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Work Experience and the NHS

To celebrate 70 years of the NHS, our intern from Queen Mary University of London has written a blog about the importance of work experience within the healthcare sector:

Work experience allows a young person to explore and be submerged into the world of work, gaining experience and awareness regarding future ambitions. Work experience in the health sector does not just provide knowledge and experience, but also allows the employers to develop their future workforce by engaging with young people and getting them interested. Work experience in the health sector can provide an individual with a ‘tool kit’, preparing one for the world of work.

Work experience is considered essential before applying to a role in the healthcare sector. Being able to explore and understand how the healthcare system works, the roles within healthcare, and the responsibilities of each role is beneficial for a young person wanting to apply to and pursue a career in healthcare.

The healthcare sector is considered a pretty ‘closed field’, with it being regarded an elite or privileged in society. Work experience allows medical applicants to stand out from the crowd. Getting relevant experience is one of the most important things you can do to help you find a career in health.

A case study of how work experience has developed into a career in the NHS is a Targeted Health Outreach Worker, Lily Hatcher, who started a work experience role at the Hackney ARK centre. The role involved providing services and support to disabled young people aged 14-19 years who are not eligible for children or adult services. Consequently, she was offered a permanent position because of her hard work and dedication during her period of work experience. Lily had taken part in several different work experiences, all related to and involving work surrounding children with learning disabilities and autism, both with the NHS and other private companies. She said:

“Work experience allowed me to explore and confirm that this was the career path that I wanted to go down. Work experience enabled me to build the skills and confidence required in the role of a Targeted Health Outreach Worker”

Tower Hamlets EBP recognises the value of work experience within an institution like the NHS and the role that work experience in the NHS has in shaping the future of the workforce.

 

Pupils get their maths brains in shape at the Numeracy Challenge 2018 Grand Final at Markel

Top scoring maths teams from Tower Hamlets primary schools battled in the Walkie Talkie building on Friday 25th May, to win the final round of Tower Hamlets Education Business Partnership’s sixth annual Numeracy Challenge final.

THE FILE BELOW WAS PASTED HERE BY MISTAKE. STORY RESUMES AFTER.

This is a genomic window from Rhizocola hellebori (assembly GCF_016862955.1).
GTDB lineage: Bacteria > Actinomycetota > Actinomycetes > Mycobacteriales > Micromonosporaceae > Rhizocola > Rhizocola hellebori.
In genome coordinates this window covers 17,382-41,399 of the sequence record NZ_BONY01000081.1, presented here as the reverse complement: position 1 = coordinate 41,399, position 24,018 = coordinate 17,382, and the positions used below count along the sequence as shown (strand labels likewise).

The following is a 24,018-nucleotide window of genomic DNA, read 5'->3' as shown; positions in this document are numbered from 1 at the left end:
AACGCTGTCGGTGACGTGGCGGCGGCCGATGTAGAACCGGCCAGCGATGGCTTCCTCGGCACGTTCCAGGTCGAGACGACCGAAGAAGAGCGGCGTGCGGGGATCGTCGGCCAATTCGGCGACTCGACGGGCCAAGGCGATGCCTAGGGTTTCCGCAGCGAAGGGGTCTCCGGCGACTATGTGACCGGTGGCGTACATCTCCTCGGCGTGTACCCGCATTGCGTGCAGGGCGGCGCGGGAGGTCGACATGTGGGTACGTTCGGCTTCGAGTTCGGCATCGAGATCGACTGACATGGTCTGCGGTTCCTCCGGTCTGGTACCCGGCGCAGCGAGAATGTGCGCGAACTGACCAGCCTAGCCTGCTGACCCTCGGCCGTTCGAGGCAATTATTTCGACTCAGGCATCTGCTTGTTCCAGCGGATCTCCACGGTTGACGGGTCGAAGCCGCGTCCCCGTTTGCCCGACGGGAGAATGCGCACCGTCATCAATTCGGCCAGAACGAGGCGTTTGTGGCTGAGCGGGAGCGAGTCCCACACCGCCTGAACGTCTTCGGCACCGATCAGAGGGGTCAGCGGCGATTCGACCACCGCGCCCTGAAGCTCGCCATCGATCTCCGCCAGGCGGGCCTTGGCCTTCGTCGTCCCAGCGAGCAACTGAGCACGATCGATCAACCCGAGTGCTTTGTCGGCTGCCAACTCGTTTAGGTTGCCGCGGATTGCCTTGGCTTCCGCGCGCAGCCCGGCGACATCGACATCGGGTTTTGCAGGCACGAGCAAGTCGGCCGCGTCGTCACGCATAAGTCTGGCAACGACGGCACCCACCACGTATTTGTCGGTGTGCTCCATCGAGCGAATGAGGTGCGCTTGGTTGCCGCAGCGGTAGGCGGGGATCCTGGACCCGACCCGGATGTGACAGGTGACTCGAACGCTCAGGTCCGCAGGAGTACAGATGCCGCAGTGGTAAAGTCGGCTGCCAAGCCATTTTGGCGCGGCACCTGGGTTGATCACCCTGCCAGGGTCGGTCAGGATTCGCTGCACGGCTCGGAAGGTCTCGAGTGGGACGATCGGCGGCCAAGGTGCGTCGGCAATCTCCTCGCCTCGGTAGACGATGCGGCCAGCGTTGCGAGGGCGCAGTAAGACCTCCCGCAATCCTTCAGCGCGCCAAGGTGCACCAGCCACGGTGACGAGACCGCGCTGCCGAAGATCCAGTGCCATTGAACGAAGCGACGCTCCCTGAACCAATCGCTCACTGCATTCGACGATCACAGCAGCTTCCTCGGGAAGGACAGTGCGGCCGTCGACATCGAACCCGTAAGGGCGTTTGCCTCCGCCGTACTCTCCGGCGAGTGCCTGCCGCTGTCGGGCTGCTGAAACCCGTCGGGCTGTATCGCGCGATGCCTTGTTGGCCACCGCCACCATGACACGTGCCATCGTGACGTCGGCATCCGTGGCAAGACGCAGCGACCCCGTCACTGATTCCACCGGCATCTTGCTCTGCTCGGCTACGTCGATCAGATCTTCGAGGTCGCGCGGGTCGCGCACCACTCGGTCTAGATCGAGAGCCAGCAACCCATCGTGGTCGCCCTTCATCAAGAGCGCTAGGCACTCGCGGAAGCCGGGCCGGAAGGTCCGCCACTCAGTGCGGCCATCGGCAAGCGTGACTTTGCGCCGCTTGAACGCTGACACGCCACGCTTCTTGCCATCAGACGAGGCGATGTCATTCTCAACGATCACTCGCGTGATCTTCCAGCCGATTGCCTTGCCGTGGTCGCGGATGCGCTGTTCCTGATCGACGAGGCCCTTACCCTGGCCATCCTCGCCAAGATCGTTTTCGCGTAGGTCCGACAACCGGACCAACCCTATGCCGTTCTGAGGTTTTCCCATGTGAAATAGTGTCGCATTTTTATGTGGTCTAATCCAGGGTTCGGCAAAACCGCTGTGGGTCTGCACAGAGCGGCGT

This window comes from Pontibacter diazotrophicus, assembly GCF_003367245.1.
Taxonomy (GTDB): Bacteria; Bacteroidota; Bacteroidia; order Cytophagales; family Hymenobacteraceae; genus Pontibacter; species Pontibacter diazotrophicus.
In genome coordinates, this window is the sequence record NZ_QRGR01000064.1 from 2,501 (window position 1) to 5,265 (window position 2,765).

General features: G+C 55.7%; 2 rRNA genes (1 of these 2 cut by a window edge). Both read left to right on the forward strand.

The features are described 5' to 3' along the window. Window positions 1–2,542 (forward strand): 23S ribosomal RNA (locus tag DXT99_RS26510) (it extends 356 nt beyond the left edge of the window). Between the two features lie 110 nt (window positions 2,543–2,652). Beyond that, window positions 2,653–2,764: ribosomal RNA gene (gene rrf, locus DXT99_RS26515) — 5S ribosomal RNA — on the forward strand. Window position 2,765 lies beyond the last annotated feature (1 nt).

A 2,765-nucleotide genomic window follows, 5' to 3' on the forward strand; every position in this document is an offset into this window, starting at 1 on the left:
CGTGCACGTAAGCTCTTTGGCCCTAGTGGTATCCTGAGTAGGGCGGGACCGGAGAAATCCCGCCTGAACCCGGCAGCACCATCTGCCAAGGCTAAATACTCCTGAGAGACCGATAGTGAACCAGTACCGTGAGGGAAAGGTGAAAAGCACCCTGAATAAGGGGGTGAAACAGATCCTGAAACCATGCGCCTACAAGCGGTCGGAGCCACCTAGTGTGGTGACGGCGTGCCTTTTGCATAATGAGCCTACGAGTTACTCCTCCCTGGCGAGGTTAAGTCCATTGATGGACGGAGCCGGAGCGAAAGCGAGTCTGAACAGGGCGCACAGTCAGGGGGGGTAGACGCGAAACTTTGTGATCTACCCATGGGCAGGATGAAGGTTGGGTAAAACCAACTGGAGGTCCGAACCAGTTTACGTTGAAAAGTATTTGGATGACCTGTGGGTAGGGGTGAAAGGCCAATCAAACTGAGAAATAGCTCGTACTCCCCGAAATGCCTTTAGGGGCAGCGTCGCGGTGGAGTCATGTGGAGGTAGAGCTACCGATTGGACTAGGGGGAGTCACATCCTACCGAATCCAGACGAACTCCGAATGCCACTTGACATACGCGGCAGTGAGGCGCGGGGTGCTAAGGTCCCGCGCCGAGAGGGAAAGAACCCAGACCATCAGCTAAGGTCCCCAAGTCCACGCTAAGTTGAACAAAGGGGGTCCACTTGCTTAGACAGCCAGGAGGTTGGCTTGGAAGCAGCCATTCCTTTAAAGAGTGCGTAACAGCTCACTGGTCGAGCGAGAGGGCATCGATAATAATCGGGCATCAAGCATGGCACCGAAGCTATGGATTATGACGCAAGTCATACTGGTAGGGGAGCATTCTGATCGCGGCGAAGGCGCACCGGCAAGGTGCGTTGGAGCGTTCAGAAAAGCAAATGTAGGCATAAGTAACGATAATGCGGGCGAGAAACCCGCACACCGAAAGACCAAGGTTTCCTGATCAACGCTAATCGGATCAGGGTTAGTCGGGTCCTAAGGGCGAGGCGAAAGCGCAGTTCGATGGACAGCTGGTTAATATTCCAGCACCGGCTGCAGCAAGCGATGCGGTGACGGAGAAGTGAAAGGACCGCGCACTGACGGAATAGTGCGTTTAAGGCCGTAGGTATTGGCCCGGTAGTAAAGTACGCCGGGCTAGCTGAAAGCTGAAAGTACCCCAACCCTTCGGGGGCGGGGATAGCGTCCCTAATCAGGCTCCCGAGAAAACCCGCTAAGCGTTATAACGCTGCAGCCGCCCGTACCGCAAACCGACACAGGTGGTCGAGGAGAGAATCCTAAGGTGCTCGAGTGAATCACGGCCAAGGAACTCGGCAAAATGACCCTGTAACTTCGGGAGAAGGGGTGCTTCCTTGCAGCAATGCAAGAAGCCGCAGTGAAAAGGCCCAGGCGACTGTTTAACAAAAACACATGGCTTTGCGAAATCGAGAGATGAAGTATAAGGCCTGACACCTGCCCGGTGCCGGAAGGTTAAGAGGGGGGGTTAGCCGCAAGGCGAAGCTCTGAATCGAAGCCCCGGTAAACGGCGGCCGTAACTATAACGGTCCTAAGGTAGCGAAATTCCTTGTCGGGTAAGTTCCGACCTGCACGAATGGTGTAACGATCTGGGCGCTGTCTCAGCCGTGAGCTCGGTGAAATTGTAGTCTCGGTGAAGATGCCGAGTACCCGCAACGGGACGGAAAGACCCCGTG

Teams of finalists waited with bated breath as the winners of the Numeracy Challenge 2018 were announced at the end of the Grand Final.

After competing in a two-hour-long maths challenge live at the final, the self-named ‘The Mathsketeers’ team from Thomas Buxton Primary School were announced as the winners, followed by runners up ‘Maths Brains’ from Stewart Headlam Primary.

The final was hosted by insurance company Markel International on Friday at their offices in the famous Walkie Talkie building in the heart of the City.

Out of 36 participating teams from 14 Tower Hamlets schools that entered the competition in March, eight teams were invited to the final.

All the finalists will be rewarded with a trip to Brighton to visit the University of Sussex in June to find out what it’s like to be a student at a top university outside of London and how maths is applied across all disciplines.

A Year 5 from the winning team described the final as the “best day ever”. She enjoyed “working as a team and competing against other people”.

Andrew Green, head of Catastrophe Management at Markel, coached the winning team in his voluntary role as a Number Partner at Thomas Buxton Primary School. He said “They challenge us more than we challenge them so it’s really good fun.”

A Year 6 member of the ‘Maths Brains’ team reflected on the final round: “Some problems were hard and some were easy. There were a mixed variety of problems and you had to use logic.”

Michael McCarthy, the school’s maths coordinator, added: It brings out different skills. Some children would be better at the numerical aspect and some are better at the explanations. They draw on each other’s skills to get the best solution to the problem.”

The Numeracy Challenge is part of our Number Partners programme. The scheme pairs volunteers from the business community with 7-11 year old pupils for half an hour per week to play fun maths games, whilst simultaneously bringing young people into contact with role models from the world of work.

In 1997 only half of children in Tower Hamlets achieved a level four, the minimum expected level in maths, when they left primary school. Twenty years later this trend has reversed. 81% of children in Tower Hamlets now achieve or exceed the expected standard, surpassing the National Average of 75%.

Number Partners gives children individualised support to help children achieve their potential and have the confidence to say ‘I love maths!’

In the Numeracy Challenge, volunteers help pupils to form teams and complete three rounds of stretching maths-related challenges, using problem-solving, logic and teamwork.

David Sawyer, Managing Director at Markel, said: “It’s good to give something back to the local community. It’s good to get the children’s enthusiasm [for] maths. There’s nothing better than working with children, seeing them smiling and getting them learning”.